• [0077]
    In FIG. 23A, a tissue securement device 701 is placed within a stomach 700, whereby the placement of the tissue securement device is such that a tissue apposition 702 is formed. As a result of the tissue apposition, tissue comprised within the tissue apposition or in the substantial vicinity of the tissue apposition 704 may be subjected to one or more forces as a result of the tissue apposition. The one or more forces may cause the gastric secretion producing tissue, such as hormone producing tissue, and/or the cells that make up the tissue to stretch 703, as indicated in the zoom-in box, whereby the stretching alters the gastric secretion production. An alternate example is illustrated in FIG. 23B. Again, a tissue securement device 705 is placed within a stomach 708 and a tissue apposition is formed. Gastric secretion producing tissue comprised within the tissue apposition or in the substantial vicinity of the tissue apposition 709 may be subjected to one or more forces exerted by the tissue apposition. Said forces may compress 707. the gastric secretion producing tissue and/or the cells that make up the tissue, as indicated by the zoom-in box of FIG. 23B, whereby the compression alters gastric secretion production.
  • [0078]
    Other embodiments exist, wherein the placing or advancing the tissue securement device through a portion of tissue may cause an alteration in the production of gastric secretion within gastric secretion producing tissue. Said alteration may be at least partially resulting from tissue damage caused by the placing or advancing of the tissue securement device or the presence of the securement device within the tissue.
  • [0079]
    By altering the hormone production of at least a portion of hormone producing tissue, the quantity of said hormone may increase or decrease within the patient's body. Embodiments that alter the hormone production of hormones that at least partially contribute to the patient's sensation of appetite or satiety may cause the patient to alter the amount of food that is eaten or taken in. This alteration in consumed food may cause the patient to lose weight as a result. Examples of such hormones that may at least partially contribute to the patient's sensation of appetite or satiety include, but are not limited to ghrelin, leptin, and adiponectin.
  • [0080]
    Embodiments of the present invention may alter the production of gastric secretions that at least partially contribute to the patient's ability to break down food particles within the stomach. Additionally, embodiments may alter the release of gastric secretions into the stomach, whereby causing delays in the gastric emptying rate of the patient and potentially promoting a feeling of satiety. Such a feeling of satiety may alter the amount of food that is eaten or taken in by the patient. This alteration in consumed food may cause the patient to lose weight as a result. Examples of such gastric secretions that may at least partially contribute to the patient's ability to break down particles in the stomach includes, but is not limited to gastric acid and digestive enzymes.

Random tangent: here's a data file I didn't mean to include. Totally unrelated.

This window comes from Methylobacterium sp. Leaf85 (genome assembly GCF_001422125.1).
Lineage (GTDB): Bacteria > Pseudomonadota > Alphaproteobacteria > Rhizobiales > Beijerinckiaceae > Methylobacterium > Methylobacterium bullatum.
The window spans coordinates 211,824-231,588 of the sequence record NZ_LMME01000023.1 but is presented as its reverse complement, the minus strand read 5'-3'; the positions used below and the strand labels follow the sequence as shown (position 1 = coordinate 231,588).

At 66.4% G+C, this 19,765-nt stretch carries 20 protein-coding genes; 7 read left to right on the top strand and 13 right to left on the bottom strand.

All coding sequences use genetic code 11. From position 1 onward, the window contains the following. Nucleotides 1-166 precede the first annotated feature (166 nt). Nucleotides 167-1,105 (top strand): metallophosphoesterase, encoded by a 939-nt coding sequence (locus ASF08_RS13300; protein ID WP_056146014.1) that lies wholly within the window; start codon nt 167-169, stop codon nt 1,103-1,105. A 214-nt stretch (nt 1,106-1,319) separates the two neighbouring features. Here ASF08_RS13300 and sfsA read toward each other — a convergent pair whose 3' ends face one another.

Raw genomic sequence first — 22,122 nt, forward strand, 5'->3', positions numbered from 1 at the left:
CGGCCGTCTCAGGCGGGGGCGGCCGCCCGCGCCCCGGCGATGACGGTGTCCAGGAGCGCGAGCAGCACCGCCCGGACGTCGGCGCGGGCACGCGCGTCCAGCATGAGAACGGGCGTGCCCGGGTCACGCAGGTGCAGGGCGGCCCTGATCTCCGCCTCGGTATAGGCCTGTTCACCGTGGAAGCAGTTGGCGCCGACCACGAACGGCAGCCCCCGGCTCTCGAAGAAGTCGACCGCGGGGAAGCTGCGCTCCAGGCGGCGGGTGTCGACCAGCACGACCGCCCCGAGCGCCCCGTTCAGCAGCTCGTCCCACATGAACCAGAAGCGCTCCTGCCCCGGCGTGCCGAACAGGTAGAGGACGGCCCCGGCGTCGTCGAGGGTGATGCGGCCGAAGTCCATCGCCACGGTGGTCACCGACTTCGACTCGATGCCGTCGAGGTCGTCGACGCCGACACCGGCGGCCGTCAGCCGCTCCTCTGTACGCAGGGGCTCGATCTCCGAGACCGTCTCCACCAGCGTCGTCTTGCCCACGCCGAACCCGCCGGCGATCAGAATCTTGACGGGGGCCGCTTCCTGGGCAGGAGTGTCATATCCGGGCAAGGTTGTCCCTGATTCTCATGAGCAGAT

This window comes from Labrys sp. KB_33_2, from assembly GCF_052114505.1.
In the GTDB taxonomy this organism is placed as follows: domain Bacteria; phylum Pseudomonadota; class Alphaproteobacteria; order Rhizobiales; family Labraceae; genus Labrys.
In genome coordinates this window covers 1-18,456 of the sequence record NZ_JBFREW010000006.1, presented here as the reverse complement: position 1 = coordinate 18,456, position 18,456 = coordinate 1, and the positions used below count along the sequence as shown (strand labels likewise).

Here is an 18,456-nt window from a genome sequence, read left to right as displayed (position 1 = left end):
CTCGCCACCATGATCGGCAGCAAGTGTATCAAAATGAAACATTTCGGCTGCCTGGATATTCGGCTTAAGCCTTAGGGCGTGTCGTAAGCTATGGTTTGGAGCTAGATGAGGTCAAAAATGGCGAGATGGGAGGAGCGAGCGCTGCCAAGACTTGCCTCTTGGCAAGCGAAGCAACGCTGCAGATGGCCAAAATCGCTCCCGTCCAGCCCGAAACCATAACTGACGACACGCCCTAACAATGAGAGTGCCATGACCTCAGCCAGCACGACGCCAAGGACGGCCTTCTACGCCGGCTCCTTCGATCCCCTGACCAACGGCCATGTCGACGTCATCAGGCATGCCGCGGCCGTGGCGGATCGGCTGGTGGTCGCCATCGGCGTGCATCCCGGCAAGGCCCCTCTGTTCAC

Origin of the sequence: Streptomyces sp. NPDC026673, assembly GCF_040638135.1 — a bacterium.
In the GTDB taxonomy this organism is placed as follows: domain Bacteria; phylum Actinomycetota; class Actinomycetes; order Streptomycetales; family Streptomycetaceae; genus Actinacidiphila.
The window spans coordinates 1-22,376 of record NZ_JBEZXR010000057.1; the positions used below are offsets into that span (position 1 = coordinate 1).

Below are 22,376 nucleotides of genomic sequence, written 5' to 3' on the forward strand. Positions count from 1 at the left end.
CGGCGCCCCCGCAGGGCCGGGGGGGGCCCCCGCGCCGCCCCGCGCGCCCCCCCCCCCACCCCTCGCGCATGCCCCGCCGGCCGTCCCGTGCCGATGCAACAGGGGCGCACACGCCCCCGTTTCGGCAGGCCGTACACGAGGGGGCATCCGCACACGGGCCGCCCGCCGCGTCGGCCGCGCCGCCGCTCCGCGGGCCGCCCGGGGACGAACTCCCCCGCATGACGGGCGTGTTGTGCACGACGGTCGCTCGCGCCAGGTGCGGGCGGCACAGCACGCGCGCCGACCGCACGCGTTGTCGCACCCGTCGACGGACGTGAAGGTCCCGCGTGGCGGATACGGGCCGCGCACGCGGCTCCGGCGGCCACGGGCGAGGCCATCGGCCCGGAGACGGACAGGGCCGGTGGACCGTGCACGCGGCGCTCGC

• [0081]
    Certain embodiments of the present invention may inhibit the production of gastric produced hormones, such as ghrelin. In such embodiments, the advancement of the tissue securement device or the tightening of the tissue securement device may cause changes or promote inhibiting forces on endocrine cells within the stomach tissue. The changes or inhibiting forces on endocrine cells may include compression forces on the cells, stretching forces on the cells, disruption of intracellular space chemistry, disruption of ion transport in surrounding cells, or disruption of protein synthesis.
  • [0082]
    An embodiment of the present invention may comprise a tissue apposition device that may be positioned within the stomach cavity at the vicinity of the gastric fundus. Using one or more tissue securement devices, a tissue apposition may be created that may include at least a portion of the tissue in the vicinity of the gastric fundus. Given that endocrine cells residing in the vicinity of the gastric fundus are a main sourced of the production of hormones such as ghrelin, the tissue apposition may stretch, compress, or other wise alter the cellular environment which may negatively affect the protein synthesis of hormones such as ghrelin. As a result, the hormone production may be altered. The altered hormone production may cause a change in the satiety the patient experiences, thereby causing the individual to eat less food. The reduction in food intake may cause weight loss in the patient.
  • [0083]
    It is, of course, understood that modification of the present invention, in its various aspects, will be apparent to those skilled in the art. Additional method and device embodiments are possible, their specific features depending upon the particular application. For example, embodiments may be possible which comprise a tissue securement device using staples, pins, rods, wires, tags, or magnets to secure the tissue approximation. Additionally, multiple forms of ablation are possible including the combination of one or more forms of ablation to reinforce a tissue apposition.
  • [0084]
    Although the invention has been described in terms of exemplary embodiments, it is not limited thereto. Rather, the appended claims should be construed broadly, to include other variants and embodiments of the invention, which may be made by those skilled in the art without departing from the scope and range of equivalents of the invention.
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Clasificaciones
Clasificación de EE.UU.606/139, 606/153
Clasificación internacionalA61B17/10
Clasificación cooperativaA61B17/1114, A61F2/0063, A61B17/00491, A61B2017/1142, A61B2018/0063, A61B17/0469, A61B18/24, A61F5/0086, A61B2017/306, A61B18/1492, A61B2018/00494, A61B2017/00893
Clasificación europeaA61B17/04E, A61F2/00H, A61F5/00B6S2